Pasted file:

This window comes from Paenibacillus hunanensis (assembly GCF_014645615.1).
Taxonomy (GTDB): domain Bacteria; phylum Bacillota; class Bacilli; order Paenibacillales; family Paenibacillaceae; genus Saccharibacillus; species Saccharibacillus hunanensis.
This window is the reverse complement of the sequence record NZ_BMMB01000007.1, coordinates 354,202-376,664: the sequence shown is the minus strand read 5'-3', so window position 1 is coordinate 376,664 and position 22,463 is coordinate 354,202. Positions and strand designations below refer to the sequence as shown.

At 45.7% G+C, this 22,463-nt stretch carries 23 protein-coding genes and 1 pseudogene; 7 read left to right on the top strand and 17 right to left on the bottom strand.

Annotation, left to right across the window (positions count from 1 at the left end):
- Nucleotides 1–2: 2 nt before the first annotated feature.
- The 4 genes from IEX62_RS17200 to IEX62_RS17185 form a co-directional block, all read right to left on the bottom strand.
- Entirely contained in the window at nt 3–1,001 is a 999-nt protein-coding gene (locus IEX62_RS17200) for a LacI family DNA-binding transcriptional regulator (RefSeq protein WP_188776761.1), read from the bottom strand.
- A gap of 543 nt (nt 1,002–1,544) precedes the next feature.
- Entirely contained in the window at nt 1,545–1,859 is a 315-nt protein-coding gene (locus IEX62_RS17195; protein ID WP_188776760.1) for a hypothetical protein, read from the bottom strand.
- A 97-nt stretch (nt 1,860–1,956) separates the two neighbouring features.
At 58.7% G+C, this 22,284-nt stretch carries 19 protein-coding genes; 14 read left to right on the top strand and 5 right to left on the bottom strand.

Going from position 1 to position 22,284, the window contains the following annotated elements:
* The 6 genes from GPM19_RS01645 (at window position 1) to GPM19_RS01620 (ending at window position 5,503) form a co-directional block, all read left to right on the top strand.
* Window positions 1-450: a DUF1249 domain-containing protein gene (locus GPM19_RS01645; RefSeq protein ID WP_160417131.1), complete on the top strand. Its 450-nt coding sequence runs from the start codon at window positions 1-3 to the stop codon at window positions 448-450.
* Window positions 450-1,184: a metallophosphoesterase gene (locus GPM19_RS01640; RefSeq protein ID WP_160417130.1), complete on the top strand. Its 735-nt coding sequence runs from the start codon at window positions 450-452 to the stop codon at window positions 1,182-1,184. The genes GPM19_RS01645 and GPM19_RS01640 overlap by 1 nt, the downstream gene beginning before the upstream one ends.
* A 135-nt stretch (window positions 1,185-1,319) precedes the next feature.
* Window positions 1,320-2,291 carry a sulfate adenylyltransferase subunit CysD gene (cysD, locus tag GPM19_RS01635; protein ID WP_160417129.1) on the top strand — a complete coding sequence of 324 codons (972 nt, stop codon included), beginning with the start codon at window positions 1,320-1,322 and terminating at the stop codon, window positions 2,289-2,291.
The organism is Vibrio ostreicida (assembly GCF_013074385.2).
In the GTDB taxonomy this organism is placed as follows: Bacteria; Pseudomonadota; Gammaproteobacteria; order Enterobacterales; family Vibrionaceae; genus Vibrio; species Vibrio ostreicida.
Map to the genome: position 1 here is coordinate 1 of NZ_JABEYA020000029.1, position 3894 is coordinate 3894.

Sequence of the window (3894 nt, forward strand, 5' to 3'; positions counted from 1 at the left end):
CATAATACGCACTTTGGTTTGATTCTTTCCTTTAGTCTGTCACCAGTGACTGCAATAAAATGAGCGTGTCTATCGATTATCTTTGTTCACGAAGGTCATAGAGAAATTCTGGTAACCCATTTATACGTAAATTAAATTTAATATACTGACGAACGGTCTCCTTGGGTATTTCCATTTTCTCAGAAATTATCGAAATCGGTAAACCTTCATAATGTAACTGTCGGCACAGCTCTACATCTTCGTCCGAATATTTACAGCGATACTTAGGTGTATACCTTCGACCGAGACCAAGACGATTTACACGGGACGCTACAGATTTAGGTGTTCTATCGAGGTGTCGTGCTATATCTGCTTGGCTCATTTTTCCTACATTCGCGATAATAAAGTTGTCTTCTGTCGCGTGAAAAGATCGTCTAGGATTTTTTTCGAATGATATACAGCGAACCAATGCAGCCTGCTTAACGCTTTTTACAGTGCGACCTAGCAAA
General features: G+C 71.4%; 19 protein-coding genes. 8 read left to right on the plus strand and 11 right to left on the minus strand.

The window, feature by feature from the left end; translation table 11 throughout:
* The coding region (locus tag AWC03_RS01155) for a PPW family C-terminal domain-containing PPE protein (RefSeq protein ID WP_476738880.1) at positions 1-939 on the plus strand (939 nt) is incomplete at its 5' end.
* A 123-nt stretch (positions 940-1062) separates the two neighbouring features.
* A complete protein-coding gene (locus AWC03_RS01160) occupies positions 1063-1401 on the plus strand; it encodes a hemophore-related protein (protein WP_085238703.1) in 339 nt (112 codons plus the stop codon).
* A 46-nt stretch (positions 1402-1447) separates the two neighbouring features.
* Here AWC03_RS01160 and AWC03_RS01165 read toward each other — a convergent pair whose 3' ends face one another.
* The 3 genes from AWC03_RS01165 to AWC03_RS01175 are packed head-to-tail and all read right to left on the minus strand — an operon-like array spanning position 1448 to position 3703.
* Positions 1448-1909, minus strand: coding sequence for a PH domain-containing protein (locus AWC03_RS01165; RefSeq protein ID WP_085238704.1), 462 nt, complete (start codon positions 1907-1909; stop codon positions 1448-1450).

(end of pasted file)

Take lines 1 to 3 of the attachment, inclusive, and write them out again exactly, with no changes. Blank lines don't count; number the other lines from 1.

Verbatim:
This window comes from Paenibacillus hunanensis (assembly GCF_014645615.1).
Taxonomy (GTDB): domain Bacteria; phylum Bacillota; class Bacilli; order Paenibacillales; family Paenibacillaceae; genus Saccharibacillus; species Saccharibacillus hunanensis.
This window is the reverse complement of the sequence record NZ_BMMB01000007.1, coordinates 354,202-376,664: the sequence shown is the minus strand read 5'-3', so window position 1 is coordinate 376,664 and position 22,463 is coordinate 354,202. Positions and strand designations below refer to the sequence as shown.